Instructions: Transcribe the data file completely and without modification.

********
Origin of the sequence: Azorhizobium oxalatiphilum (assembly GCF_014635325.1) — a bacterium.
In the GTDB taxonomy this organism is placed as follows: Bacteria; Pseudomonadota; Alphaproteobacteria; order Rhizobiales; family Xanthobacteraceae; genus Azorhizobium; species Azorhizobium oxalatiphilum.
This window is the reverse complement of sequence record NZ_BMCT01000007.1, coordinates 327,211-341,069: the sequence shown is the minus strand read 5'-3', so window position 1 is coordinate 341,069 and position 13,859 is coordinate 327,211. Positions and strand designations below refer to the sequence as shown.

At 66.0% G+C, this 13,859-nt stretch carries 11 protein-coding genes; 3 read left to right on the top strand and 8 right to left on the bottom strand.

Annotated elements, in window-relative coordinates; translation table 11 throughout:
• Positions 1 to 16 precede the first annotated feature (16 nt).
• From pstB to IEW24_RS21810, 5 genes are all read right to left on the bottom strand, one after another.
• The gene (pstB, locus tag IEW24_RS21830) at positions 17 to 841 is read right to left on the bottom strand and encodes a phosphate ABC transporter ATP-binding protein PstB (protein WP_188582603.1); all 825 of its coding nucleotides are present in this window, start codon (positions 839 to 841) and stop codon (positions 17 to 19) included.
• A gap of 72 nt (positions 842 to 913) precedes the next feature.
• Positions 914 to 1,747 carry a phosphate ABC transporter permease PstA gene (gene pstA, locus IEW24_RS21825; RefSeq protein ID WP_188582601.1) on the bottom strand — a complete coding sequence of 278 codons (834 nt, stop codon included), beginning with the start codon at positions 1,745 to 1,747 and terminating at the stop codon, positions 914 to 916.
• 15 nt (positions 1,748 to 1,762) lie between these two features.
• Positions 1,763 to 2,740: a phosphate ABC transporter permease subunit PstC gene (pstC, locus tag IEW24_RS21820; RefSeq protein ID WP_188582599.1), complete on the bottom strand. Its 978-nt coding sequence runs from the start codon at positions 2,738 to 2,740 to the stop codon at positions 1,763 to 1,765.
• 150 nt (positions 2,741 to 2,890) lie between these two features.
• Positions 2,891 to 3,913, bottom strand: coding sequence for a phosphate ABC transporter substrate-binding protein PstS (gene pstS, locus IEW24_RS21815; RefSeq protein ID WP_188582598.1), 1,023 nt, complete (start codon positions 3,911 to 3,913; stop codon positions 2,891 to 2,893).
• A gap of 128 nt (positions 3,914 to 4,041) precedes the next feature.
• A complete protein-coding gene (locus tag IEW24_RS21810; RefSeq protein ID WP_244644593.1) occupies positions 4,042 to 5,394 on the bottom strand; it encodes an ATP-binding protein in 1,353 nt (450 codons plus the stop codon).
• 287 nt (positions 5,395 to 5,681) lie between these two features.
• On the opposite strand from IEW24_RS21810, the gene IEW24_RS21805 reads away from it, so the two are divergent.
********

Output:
Origin of the sequence: Azorhizobium oxalatiphilum (assembly GCF_014635325.1) — a bacterium.
In the GTDB taxonomy this organism is placed as follows: Bacteria; Pseudomonadota; Alphaproteobacteria; order Rhizobiales; family Xanthobacteraceae; genus Azorhizobium; species Azorhizobium oxalatiphilum.
This window is the reverse complement of sequence record NZ_BMCT01000007.1, coordinates 327,211-341,069: the sequence shown is the minus strand read 5'-3', so window position 1 is coordinate 341,069 and position 13,859 is coordinate 327,211. Positions and strand designations below refer to the sequence as shown.

At 66.0% G+C, this 13,859-nt stretch carries 11 protein-coding genes; 3 read left to right on the top strand and 8 right to left on the bottom strand.

Annotated elements, in window-relative coordinates; translation table 11 throughout:
• Positions 1 to 16 precede the first annotated feature (16 nt).
• From pstB to IEW24_RS21810, 5 genes are all read right to left on the bottom strand, one after another.
• The gene (pstB, locus tag IEW24_RS21830) at positions 17 to 841 is read right to left on the bottom strand and encodes a phosphate ABC transporter ATP-binding protein PstB (protein WP_188582603.1); all 825 of its coding nucleotides are present in this window, start codon (positions 839 to 841) and stop codon (positions 17 to 19) included.
• A gap of 72 nt (positions 842 to 913) precedes the next feature.
• Positions 914 to 1,747 carry a phosphate ABC transporter permease PstA gene (gene pstA, locus IEW24_RS21825; RefSeq protein ID WP_188582601.1) on the bottom strand — a complete coding sequence of 278 codons (834 nt, stop codon included), beginning with the start codon at positions 1,745 to 1,747 and terminating at the stop codon, positions 914 to 916.
• 15 nt (positions 1,748 to 1,762) lie between these two features.
• Positions 1,763 to 2,740: a phosphate ABC transporter permease subunit PstC gene (pstC, locus tag IEW24_RS21820; RefSeq protein ID WP_188582599.1), complete on the bottom strand. Its 978-nt coding sequence runs from the start codon at positions 2,738 to 2,740 to the stop codon at positions 1,763 to 1,765.
• 150 nt (positions 2,741 to 2,890) lie between these two features.
• Positions 2,891 to 3,913, bottom strand: coding sequence for a phosphate ABC transporter substrate-binding protein PstS (gene pstS, locus IEW24_RS21815; RefSeq protein ID WP_188582598.1), 1,023 nt, complete (start codon positions 3,911 to 3,913; stop codon positions 2,891 to 2,893).
• A gap of 128 nt (positions 3,914 to 4,041) precedes the next feature.
• A complete protein-coding gene (locus tag IEW24_RS21810; RefSeq protein ID WP_244644593.1) occupies positions 4,042 to 5,394 on the bottom strand; it encodes an ATP-binding protein in 1,353 nt (450 codons plus the stop codon).
• 287 nt (positions 5,395 to 5,681) lie between these two features.
• On the opposite strand from IEW24_RS21810, the gene IEW24_RS21805 reads away from it, so the two are divergent.